My suggestion would be look for prepaid travel cards, like the Visa TravelMoney card. Banks offer these under various names, so consult yours and see what they have. Basically, what you do is before you leave you buy local currency of the country you plan to visit (or just USD) and that fixed amount is available through your new card. You can use this card to withdraw cash at ATMs without being hit by conversion fees at the ATM itself, or swipe it at merchant locations for payments. Visa also has a global assistance hotline that can get you replacement cards, if you happen to lose one; loss is limited to the amount of funds set aside for that card anyway.

I have found this method to be a lot less tedious than having to carry large amounts of cash or bothering about whether travellers cheques will be accepted. If a prepaid travel card is not available in the currency you want, the best thing to do is to get a USD travel card, then use it to withdraw cash; you get charged at Visa's wholesale currency exchange rates plus a 1-2% transaction fee (depending on your bank).

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Wow, that looks like possibly the best combination of all recommendations in one card. Thanks for sharing. –  Darren Kopp Jun 22 '11 at 23:42

I always change an amount of the foreign currency at home that allows me to live there with no problems for 3-4 days and take it with me. Then as soon as I run out of money I use my maestro card to just withdraw money from a ATM. Additionally, I always try to use my credit card whenever possible to minimize the amount of cash I need. In my opinion it is the most secure and convenient option. You can't lose a lot of money when you get robbed, but on the other hand you always have enough cash if there is not ATM close by. Just make sure that you know the numbers to block your cards.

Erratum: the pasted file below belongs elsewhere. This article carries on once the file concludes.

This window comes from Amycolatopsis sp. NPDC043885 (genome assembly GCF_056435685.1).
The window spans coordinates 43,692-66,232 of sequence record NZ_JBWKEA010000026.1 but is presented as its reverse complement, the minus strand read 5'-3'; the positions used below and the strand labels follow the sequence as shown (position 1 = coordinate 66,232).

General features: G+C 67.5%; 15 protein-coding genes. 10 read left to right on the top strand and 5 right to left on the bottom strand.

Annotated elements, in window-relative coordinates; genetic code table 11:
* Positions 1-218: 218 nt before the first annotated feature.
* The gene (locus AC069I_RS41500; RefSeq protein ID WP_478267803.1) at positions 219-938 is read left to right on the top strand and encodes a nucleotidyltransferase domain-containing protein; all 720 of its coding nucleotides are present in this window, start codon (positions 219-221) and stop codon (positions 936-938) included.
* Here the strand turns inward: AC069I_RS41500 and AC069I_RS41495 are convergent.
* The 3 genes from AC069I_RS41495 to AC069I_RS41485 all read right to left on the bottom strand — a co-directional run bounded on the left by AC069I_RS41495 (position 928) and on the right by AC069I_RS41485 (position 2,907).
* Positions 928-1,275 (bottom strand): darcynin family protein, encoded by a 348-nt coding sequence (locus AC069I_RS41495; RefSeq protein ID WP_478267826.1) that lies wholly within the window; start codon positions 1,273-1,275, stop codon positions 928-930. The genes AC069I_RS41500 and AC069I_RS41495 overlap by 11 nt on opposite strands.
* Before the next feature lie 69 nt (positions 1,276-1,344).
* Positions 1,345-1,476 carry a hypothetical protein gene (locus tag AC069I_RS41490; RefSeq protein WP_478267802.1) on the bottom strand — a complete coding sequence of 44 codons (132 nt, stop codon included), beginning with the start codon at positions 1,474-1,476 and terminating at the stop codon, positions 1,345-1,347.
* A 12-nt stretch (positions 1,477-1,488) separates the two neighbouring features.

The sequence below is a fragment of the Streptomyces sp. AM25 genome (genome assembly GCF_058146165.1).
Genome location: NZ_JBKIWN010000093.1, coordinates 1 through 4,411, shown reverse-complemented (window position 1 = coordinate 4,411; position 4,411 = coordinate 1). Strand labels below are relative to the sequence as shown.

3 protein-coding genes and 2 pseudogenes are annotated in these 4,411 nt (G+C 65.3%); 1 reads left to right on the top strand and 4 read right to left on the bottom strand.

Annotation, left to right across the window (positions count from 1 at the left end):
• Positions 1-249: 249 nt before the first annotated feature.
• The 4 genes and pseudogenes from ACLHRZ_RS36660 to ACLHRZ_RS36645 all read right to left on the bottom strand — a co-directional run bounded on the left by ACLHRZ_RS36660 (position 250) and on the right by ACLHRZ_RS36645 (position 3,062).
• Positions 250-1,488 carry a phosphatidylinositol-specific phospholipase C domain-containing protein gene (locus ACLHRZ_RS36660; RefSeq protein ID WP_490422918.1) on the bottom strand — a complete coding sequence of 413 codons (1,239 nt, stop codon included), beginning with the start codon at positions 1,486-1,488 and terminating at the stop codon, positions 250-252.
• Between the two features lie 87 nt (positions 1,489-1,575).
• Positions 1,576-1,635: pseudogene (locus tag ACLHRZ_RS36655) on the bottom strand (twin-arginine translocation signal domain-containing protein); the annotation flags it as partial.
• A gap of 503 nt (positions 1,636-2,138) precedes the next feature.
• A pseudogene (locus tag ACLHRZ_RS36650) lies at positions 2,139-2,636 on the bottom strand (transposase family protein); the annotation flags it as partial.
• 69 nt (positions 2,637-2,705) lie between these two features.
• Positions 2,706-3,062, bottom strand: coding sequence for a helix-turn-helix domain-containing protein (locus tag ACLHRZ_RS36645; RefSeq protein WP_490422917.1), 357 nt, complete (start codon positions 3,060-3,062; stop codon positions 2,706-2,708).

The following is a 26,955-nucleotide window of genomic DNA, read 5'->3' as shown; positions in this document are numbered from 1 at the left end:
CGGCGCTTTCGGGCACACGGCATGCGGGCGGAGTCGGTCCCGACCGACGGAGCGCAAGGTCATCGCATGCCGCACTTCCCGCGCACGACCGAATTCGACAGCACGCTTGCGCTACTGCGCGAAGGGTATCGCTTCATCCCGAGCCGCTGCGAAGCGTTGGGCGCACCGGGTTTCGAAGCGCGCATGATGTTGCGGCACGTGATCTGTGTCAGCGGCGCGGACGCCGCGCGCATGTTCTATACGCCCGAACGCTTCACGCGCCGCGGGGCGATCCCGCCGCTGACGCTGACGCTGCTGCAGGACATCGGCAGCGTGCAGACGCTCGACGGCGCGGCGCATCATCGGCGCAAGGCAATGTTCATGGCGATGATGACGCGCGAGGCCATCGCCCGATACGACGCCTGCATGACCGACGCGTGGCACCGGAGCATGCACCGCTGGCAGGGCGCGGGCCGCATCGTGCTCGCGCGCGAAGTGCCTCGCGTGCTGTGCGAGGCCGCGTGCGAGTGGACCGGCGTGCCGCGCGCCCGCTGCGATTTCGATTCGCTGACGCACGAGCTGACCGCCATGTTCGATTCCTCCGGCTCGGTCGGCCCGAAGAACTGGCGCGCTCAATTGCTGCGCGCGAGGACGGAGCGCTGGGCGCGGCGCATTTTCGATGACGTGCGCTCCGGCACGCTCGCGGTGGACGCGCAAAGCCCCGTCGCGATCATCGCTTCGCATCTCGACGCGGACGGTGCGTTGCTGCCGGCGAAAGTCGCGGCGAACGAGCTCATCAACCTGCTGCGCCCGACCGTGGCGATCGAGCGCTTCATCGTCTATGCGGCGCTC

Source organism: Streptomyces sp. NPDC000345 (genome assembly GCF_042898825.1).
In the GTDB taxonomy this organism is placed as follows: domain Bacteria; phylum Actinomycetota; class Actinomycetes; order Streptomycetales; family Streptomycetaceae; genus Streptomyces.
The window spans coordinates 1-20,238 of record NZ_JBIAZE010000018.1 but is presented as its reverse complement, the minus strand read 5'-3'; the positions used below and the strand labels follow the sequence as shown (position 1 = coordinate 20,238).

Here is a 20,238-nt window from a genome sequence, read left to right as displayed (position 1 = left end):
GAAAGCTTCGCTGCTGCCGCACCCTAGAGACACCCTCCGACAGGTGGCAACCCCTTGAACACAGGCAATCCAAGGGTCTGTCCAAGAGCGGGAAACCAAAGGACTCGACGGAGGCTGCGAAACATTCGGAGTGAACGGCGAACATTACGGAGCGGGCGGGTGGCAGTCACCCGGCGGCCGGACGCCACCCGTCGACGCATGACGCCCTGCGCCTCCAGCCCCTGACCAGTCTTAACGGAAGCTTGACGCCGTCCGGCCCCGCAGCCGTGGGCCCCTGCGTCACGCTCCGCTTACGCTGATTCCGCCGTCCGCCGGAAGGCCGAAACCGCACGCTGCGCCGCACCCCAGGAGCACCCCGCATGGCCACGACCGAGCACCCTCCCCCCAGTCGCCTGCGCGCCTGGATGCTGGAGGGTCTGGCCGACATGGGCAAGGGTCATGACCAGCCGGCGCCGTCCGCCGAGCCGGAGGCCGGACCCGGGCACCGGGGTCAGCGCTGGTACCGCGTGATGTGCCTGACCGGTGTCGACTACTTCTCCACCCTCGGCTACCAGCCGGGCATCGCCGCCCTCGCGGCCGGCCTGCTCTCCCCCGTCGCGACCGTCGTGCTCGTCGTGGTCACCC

Concerning traveler checks: Intrinsically a good idea, but has some practical problems: 1) you always have to find a bank to exchange them. Not only a ATM that is open 24/7 but a real bank that can have ridiculous opening hours. 2) Actual, foreign banks are not allowed to take any commission, but not all of them obey this rule. It can be difficult to explain that in some countries. 3) In various countries it took me a long time to change my traveler checks money. First you have to find a bank, then you have to queue, and then finally, it seems to be a lot of administrative work... they check your passport, then they check the serial number, after that they have to get the money, etc..

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For all Germans out there or people who can open a bank account, ComDirect bank issues a free Visa card that can be used in both countries without any fees and a good exchange rate. I used it in over 40 countries and never had to pay any fees except one time when I withdrew the equivalent of just 3 Euro. The fee was 16 cents or so.

Also keep in mind that in some countries you cannot use Western cards at all. Myanmar, Iran and North Korea come to mind. In Venezuela you could use your cards but you would get a rate that is over 100% worse than exchanging US dollar cash on the street.